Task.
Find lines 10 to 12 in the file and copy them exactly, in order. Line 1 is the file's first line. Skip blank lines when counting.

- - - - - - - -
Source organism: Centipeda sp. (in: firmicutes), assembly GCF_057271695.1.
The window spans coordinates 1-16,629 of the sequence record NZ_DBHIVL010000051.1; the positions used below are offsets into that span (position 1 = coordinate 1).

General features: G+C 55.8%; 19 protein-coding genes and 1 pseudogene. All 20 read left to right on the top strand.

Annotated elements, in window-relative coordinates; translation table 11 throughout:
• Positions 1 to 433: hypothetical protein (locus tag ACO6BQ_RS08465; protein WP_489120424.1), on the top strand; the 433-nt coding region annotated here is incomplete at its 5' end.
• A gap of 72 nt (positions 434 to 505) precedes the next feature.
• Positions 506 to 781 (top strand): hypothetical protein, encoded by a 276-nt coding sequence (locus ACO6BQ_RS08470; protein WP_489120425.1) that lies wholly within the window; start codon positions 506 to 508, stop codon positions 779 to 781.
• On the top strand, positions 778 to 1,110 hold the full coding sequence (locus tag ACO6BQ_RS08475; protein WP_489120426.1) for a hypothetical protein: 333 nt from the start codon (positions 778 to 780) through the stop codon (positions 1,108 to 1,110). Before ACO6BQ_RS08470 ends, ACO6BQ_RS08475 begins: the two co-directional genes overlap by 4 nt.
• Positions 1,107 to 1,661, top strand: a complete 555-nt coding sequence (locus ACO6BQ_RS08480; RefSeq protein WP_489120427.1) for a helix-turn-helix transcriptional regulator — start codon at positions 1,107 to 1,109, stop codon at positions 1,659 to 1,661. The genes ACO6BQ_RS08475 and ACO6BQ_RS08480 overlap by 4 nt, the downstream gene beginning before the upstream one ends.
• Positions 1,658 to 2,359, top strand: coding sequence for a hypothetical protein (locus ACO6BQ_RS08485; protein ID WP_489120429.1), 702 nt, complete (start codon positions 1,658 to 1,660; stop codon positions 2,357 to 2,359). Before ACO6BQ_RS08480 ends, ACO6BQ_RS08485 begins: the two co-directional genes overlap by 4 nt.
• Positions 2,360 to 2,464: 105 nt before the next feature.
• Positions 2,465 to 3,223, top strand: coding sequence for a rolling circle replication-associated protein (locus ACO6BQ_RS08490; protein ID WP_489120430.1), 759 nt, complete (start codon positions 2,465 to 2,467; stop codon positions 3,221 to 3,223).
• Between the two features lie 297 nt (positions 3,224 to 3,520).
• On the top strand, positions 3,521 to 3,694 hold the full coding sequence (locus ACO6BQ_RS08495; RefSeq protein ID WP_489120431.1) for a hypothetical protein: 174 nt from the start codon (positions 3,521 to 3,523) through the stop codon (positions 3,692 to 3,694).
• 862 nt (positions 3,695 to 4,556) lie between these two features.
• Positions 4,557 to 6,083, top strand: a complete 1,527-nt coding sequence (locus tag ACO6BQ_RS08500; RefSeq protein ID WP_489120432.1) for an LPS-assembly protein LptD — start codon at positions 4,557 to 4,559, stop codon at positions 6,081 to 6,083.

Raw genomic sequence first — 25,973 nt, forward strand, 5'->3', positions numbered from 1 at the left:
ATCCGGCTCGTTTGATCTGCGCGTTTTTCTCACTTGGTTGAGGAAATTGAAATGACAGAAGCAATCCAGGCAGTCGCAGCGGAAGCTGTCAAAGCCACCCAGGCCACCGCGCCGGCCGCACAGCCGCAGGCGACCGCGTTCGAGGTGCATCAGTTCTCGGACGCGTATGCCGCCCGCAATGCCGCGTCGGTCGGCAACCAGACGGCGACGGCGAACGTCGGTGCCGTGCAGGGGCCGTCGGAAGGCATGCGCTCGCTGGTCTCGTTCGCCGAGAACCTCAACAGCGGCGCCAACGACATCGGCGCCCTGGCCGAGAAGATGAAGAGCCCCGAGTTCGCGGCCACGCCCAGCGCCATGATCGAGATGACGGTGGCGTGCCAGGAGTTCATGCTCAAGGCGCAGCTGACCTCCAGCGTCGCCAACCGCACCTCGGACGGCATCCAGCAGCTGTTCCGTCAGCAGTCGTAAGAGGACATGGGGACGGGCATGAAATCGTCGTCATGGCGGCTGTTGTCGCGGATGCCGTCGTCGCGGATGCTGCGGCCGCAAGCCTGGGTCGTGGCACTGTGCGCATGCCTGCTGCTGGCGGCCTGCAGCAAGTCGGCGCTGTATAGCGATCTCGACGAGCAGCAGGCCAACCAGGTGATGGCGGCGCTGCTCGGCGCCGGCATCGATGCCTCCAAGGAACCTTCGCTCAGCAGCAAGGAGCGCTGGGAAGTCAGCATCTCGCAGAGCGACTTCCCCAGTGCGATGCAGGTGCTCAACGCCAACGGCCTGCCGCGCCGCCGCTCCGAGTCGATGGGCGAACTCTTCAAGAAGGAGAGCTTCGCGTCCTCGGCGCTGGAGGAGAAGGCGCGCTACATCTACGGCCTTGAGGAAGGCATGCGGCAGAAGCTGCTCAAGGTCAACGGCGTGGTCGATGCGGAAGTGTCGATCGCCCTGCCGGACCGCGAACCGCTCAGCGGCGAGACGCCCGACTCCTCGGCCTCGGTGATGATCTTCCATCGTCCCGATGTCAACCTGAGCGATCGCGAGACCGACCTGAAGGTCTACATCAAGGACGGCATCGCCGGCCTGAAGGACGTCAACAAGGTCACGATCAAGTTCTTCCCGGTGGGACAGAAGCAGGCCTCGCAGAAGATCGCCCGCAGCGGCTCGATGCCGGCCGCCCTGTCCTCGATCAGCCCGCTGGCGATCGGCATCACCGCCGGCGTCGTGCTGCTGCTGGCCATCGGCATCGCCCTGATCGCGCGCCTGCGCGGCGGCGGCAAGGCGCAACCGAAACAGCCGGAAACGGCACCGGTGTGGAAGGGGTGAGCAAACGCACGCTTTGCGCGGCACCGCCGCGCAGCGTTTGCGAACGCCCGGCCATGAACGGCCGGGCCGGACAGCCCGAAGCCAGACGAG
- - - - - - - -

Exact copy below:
• Positions 1,658 to 2,359, top strand: coding sequence for a hypothetical protein (locus ACO6BQ_RS08485; protein ID WP_489120429.1), 702 nt, complete (start codon positions 1,658 to 1,660; stop codon positions 2,357 to 2,359). Before ACO6BQ_RS08480 ends, ACO6BQ_RS08485 begins: the two co-directional genes overlap by 4 nt.
• Positions 2,360 to 2,464: 105 nt before the next feature.
• Positions 2,465 to 3,223, top strand: coding sequence for a rolling circle replication-associated protein (locus ACO6BQ_RS08490; protein ID WP_489120430.1), 759 nt, complete (start codon positions 2,465 to 2,467; stop codon positions 3,221 to 3,223).